Healthcare

Monkeypox fears in Europe as Portugal detects five cases and Spain investigates infections



Portugal has identified an outbreak of monkeypox cases, with Spain also testing eight people for the virus, as health officials across Europe race to investigate the sudden emergence and spread of the rare infection.

It comes after the UK announced earlier this week it had detected a further four cases of monkeypox, bringing its nationwide total to seven.

In Portugal, a total of 20 suspected cases have been identified, five of which have been confirmed – all of whom are in a stable condition, according to national authorities.

The eight suspected cases in Spain, all located in Madrid, are being analysed to confirm a diagnosis. A spokesperson for Madrid’s regional health department said: “Generally speaking, monkeypox is spread by respiratory transmission, but the characteristics of the eight suspected cases point towards fluid contact.

“The eight suspected cases in Madrid are among men who have sex with men. They are doing well but this illness can require hospital treatment.”

Portuguese said its 20 suspected cases were all men who live in the region of Lisbon and the Tagus Valley.

Four out of seven cases in the UK outbreak are gay or bisexual, which is “highly suggestive of spread in sexual networks,” according to Mateo Prochazka, an infectious disease epidemiologist at the UK Health Security Agency who is leading the agency’s investigation.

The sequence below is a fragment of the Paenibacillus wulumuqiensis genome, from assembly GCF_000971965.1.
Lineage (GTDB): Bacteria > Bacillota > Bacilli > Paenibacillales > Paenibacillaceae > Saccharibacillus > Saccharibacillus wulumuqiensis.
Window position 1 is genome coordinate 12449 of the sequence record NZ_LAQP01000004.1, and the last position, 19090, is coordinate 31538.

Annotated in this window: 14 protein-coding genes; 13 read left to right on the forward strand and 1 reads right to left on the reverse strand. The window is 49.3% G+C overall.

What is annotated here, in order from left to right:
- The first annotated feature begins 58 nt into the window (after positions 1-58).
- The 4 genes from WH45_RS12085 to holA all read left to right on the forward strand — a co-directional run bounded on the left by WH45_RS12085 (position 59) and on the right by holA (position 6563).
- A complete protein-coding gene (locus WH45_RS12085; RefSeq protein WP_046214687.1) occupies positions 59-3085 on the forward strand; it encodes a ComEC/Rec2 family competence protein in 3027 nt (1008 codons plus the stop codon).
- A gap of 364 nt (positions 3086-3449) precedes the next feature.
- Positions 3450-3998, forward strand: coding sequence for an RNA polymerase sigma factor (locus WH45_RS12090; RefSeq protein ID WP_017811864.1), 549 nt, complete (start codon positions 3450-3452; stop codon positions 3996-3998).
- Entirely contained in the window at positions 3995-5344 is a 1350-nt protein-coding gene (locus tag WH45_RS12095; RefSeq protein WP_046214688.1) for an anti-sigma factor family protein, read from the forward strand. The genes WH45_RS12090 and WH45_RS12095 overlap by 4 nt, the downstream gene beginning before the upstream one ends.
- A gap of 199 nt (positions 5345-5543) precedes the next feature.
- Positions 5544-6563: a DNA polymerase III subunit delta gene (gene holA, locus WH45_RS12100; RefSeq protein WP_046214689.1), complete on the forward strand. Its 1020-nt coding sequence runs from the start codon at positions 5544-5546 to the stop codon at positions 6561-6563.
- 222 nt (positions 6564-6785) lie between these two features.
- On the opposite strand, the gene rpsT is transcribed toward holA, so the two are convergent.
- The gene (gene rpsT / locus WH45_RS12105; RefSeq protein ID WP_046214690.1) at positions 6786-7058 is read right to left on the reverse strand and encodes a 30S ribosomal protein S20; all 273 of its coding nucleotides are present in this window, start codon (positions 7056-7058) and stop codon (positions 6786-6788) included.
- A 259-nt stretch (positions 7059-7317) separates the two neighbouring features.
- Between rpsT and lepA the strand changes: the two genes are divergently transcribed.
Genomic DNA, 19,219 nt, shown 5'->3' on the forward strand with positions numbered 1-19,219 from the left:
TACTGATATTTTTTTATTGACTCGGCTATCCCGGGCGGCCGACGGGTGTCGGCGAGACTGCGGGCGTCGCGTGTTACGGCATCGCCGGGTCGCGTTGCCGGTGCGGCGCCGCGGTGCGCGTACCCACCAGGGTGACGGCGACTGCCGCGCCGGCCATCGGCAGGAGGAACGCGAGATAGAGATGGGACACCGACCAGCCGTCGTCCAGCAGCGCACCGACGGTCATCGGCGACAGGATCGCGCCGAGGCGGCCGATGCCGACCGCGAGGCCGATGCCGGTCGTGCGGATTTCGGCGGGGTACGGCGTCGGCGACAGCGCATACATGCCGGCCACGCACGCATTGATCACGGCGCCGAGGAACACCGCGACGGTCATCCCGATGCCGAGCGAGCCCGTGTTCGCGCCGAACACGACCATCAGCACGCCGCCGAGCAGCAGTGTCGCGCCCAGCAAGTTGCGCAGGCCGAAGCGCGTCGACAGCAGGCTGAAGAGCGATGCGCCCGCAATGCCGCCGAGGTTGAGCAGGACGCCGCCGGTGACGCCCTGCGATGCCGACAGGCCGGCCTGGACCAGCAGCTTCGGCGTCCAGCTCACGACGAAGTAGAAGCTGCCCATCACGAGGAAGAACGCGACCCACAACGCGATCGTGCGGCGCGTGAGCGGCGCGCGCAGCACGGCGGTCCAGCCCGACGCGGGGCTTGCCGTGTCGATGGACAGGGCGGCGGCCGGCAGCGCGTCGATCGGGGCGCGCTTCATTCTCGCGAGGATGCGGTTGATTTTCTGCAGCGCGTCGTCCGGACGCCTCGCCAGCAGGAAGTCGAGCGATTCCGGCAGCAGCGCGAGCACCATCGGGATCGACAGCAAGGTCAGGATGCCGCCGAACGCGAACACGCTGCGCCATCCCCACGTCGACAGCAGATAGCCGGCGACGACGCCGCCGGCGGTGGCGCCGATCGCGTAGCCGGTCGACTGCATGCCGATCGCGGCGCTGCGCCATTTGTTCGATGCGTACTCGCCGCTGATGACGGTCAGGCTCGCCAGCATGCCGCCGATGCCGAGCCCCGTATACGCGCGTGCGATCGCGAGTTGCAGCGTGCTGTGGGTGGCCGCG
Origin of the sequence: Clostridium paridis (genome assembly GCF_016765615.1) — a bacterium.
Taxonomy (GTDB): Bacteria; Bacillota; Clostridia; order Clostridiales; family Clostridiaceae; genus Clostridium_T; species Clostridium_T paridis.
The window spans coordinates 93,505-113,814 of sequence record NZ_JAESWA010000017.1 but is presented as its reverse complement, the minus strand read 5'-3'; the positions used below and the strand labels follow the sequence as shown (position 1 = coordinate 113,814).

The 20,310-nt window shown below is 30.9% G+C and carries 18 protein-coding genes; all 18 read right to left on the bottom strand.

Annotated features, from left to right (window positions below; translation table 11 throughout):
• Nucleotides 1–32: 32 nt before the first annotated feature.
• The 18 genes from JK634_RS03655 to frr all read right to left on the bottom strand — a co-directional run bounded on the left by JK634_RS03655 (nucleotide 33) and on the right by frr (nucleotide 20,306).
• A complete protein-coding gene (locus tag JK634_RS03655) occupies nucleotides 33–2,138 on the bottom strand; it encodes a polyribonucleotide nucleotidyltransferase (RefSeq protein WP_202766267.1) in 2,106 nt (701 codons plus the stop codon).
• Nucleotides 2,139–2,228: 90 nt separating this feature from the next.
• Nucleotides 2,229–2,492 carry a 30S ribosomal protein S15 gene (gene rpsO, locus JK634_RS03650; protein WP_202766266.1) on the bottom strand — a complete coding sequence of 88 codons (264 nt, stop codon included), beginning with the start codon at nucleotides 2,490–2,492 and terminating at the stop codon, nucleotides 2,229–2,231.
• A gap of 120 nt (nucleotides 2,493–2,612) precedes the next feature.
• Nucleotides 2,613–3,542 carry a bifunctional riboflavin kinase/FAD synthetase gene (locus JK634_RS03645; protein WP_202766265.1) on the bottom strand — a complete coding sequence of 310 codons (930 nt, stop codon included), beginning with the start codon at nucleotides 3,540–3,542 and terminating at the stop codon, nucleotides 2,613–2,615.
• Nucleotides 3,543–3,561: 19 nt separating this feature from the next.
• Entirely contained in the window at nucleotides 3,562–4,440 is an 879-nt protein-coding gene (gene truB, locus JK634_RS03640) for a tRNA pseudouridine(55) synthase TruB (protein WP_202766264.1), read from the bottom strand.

“This is further suggested by the fact that common contacts have been identified for only 2 of the 4 latest cases,” he said on Twitter, adding it was “bizarre” that people appear to have acquired the infection via sexual contact, as “this is a novel route of transmission” that has not previously been reported in the UK.

UKHSA has urged men who are gay and bisexual “to be aware” of any unusual rashes or lesions and to contact a sexual health service if they develop possible symptoms or have concerns.

However, the virus is likely spreading via the close contact associated with sexual transmission, said Professor Keith Neal, an epidemiologist at the University of Nottingham, and not because it has morphed into an STI.

“Further work looking at whether the virus is found in semen is required to say [it is] truly sexually transmitted,” he added.

The Spanish health ministry said a nationwide alert had been issued over its possible outbreak “to guarantee a swift, coordinated and timely response”.

Portuguese health officials said: “We are monitoring the situation at national level and in conjunction with European institutions.”

Initial symptoms of monkeypox include fever, headache, muscle aches, backache, swollen lymph nodes, chills and exhaustion. A rash can develop, often beginning on the face, before spreading to other parts of the body, including the hands, feet and genitals.

Monkeypox can be spread from an animal bite or scratch, body fluids, contaminated objects, or close contact with an infected person. Infection is usually associated with travel to west Africa, where it is believed to circulate among certain types of rodents.

There is no cure for the virus. Symptoms typically start to appear between five and 21 days after exposure, while most people recover from the illness within a matter of weeks.

The virus, which can kill up 10 per cent of people it infects, depending on the severity of the variant, first emerged in a human in the Democratic Republic of the Congo in 1970 and has since been detected in 11 central and west African countries.



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